“The LEGO Movie”: An Underrated Cinematic Masterpiece

Hello, I’m MusiCommentator, and…I’m not going to be talking about music.  I know, that’s crazy, right?  But, one of the main reasons this “Collective Minds” blog was created was so that bloggers like me could expand their styles and try out new things, so I’m going to write about something much different from music.  I’m going to talk about a movie!  In the grand scheme of things, movies are not completely different from music, but compared to what I normally post on my personal blog, it’s basically a 180 degree turn, so there’s nothing left to do than to get right into this.

So, a couple days ago, I was planning on listening to Drake’s album “Scorpion” to do a review of it (keep a look out on my blog for that), but while hanging out with my parents for a little bit and flipping through my television’s guide, I saw “The LEGO Movie” come across my eyes.  At this point, I knew my night’s plans were demolished and I had to sit down to watch this movie.  I had not watched it in a very long time, but I had been wanting to for a while, and with the trailer for the sequel coming out recently, it was only a matter of time before they put the original on TV, so I had no choice but to watch it.  I missed the first half hour of the movie, but after watching this film, I realized again how amazing it is, and how much of an underrated classic it turned out to be.

Some may argue with me on whether it is actually “underrated” or not since it did well in the box office, but when was the last time you heard someone talking about “The LEGO Movie”?  Exactly.

There are many reasons why this movie is so great!  For starters, the attention to detail they put in it is phenomenal!  There’s a video by a great YouTuber talking about this called “The Effort They Put Into Making ‘The Lego Movie’ Was Insane” that will explain this much better than I could, but I will try my best.  “The LEGO Movie” is done entirely in CGI–besides for the live action sequences–but it looks like it’s all stopmotion animation.  The animators purposefully did this and did so by painstakingly going through hundreds of hours of homemade LEGO stopmotion animation videos to study how LEGOs move.  They then scanned individual bricks and put them into digital animation programs to make what they wanted.  Paraphrasing the video, imagine building LEGO sets without instructions on a computer where you have to digitally scan each piece.  Yeah…that’s pretty impressive.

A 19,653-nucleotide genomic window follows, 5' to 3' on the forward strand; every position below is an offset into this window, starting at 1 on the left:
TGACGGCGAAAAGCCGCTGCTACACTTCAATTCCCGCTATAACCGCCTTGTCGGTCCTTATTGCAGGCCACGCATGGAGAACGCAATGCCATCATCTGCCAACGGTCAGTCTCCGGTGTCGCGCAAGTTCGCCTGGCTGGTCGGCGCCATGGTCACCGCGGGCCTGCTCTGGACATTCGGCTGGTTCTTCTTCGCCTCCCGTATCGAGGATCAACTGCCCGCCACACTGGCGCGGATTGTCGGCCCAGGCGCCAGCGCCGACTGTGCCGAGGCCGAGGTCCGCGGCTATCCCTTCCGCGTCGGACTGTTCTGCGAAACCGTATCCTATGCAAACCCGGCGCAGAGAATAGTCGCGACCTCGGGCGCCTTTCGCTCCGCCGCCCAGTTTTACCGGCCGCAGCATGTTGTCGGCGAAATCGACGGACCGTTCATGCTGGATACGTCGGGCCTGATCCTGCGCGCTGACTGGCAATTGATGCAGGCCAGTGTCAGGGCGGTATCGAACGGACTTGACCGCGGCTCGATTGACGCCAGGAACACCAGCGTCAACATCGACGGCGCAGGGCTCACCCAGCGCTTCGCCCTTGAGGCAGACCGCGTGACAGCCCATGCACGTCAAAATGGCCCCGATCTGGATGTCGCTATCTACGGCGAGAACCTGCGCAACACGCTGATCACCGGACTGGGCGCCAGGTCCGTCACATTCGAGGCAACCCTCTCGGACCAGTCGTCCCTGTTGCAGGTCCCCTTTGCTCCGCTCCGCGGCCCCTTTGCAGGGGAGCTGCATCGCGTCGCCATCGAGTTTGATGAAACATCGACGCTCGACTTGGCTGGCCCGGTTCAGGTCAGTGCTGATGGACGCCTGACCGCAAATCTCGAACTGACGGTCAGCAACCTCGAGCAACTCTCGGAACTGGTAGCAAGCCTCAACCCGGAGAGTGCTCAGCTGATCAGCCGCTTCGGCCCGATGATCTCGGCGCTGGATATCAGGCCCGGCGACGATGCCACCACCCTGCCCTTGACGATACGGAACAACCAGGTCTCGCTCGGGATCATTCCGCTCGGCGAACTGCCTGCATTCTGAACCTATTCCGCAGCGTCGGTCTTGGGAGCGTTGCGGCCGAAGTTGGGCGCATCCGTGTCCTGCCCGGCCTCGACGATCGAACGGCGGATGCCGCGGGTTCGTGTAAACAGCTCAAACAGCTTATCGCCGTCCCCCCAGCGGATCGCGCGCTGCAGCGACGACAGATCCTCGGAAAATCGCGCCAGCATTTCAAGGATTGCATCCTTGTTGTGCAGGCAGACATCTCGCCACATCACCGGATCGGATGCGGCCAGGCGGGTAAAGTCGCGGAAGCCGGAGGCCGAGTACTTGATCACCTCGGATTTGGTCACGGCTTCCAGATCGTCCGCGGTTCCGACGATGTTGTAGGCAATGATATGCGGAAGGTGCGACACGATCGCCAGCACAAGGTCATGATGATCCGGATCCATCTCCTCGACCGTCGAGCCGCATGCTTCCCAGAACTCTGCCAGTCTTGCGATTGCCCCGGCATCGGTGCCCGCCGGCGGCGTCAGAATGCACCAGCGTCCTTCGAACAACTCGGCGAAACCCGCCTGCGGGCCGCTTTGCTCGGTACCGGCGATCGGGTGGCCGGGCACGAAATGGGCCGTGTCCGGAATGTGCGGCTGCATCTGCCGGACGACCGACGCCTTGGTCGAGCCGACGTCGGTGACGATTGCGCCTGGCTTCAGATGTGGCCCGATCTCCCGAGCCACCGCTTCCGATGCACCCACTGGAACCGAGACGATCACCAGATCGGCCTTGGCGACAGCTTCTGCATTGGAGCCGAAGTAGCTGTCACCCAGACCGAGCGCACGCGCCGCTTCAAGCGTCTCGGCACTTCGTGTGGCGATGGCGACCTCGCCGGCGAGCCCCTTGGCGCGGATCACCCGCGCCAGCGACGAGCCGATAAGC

The performances are also amazing!  The amount of talent they got for this movie is just incredible!  Chris Pratt does an excellent job as main character Emmet, mixing his charm and charisma perfectly with the character’s goals and motivations.  Elizabeth Banks and Morgan Freeman tackle their roles awesomely, and Will Arnett pulls off a way better Batman than Ben Affleck ever could.  I could just list the whole cast and praise them for their superb jobs, but we’d be here all day if I did that, so I’ll move on.  Before I do, though, I would like to point out that they got Channing Tatum and Jonah Hill to play Superman and Green Lantern, respectively, and their parts are hilarious.  But, moving on.

The best part of the movie is probably its story and message.  Anyone can just dismiss “The LEGO Movie” as being bad because it’s a “children’s movie” and therefore does not have to be listened to, but this movie is so much more.  I would actually compare this a lot to Spongebob.  It’s a weird comparison, but hear me out.  Both do a good job at appealing to kids and adults alike, and both try to be more than what their respective mediums need them to be when it comes to teaching kids things.  “The LEGO Movie” could have certainly pulled off what “Minions” or “The Emoji Movie” did and just make a stupid, mindless, “family friendly” flick that appealed to kids for 90 minutes and be on their way with all of the parents’ cash, but they didn’t do that.  Not only did the movie’s message perfectly embody the whole point of LEGOs as a toy and company, but also inspired kids to be creative in a way that not many movies with the same message do.  And, certainly, when the point of LEGOs are to be creative, this message fits like a glove.

So, that’s why I believe “The LEGO Movie” is an underrated, cinematic masterpiece.  Like I mentioned in the beginning, this is far from my normal kind of post, but that’s what I plan on using this blog for.  I definitely won’t post on here regularly like my personal blog, but be on the lookout for when I do post stuff, because I will always try to make whatever I say valuable and entertaining.  Thank you for reading this post, and be sure to follow my Twitter and Instagram, and be sure to check in to see what the other bloggers on this site have to say.  Until then…well, I can’t do my regular outro here anymore, so…uh…bye, I guess.  See you next time?

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